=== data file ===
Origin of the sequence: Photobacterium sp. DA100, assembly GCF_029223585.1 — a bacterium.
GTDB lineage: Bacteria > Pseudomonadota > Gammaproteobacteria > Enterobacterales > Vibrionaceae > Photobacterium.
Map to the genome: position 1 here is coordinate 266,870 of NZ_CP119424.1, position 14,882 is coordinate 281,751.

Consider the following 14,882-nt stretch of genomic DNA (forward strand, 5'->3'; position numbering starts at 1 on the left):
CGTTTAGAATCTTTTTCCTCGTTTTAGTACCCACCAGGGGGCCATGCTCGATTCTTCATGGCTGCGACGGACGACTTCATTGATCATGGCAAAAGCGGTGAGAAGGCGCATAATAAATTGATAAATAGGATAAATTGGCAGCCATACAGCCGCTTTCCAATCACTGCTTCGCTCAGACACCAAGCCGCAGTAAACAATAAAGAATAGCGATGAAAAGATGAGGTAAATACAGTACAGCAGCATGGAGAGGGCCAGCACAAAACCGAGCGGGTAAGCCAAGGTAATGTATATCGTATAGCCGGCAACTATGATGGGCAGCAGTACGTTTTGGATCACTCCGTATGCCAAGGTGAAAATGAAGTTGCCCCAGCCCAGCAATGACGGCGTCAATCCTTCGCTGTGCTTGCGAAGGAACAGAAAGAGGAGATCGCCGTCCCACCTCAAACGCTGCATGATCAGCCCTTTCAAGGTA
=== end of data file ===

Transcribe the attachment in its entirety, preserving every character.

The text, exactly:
Origin of the sequence: Photobacterium sp. DA100, assembly GCF_029223585.1 — a bacterium.
GTDB lineage: Bacteria > Pseudomonadota > Gammaproteobacteria > Enterobacterales > Vibrionaceae > Photobacterium.
Map to the genome: position 1 here is coordinate 266,870 of NZ_CP119424.1, position 14,882 is coordinate 281,751.

Consider the following 14,882-nt stretch of genomic DNA (forward strand, 5'->3'; position numbering starts at 1 on the left):
CGTTTAGAATCTTTTTCCTCGTTTTAGTACCCACCAGGGGGCCATGCTCGATTCTTCATGGCTGCGACGGACGACTTCATTGATCATGGCAAAAGCGGTGAGAAGGCGCATAATAAATTGATAAATAGGATAAATTGGCAGCCATACAGCCGCTTTCCAATCACTGCTTCGCTCAGACACCAAGCCGCAGTAAACAATAAAGAATAGCGATGAAAAGATGAGGTAAATACAGTACAGCAGCATGGAGAGGGCCAGCACAAAACCGAGCGGGTAAGCCAAGGTAATGTATATCGTATAGCCGGCAACTATGATGGGCAGCAGTACGTTTTGGATCACTCCGTATGCCAAGGTGAAAATGAAGTTGCCCCAGCCCAGCAATGACGGCGTCAATCCTTCGCTGTGCTTGCGAAGGAACAGAAAGAGGAGATCGCCGTCCCACCTCAAACGCTGCATGATCAGCCCTTTCAAGGTA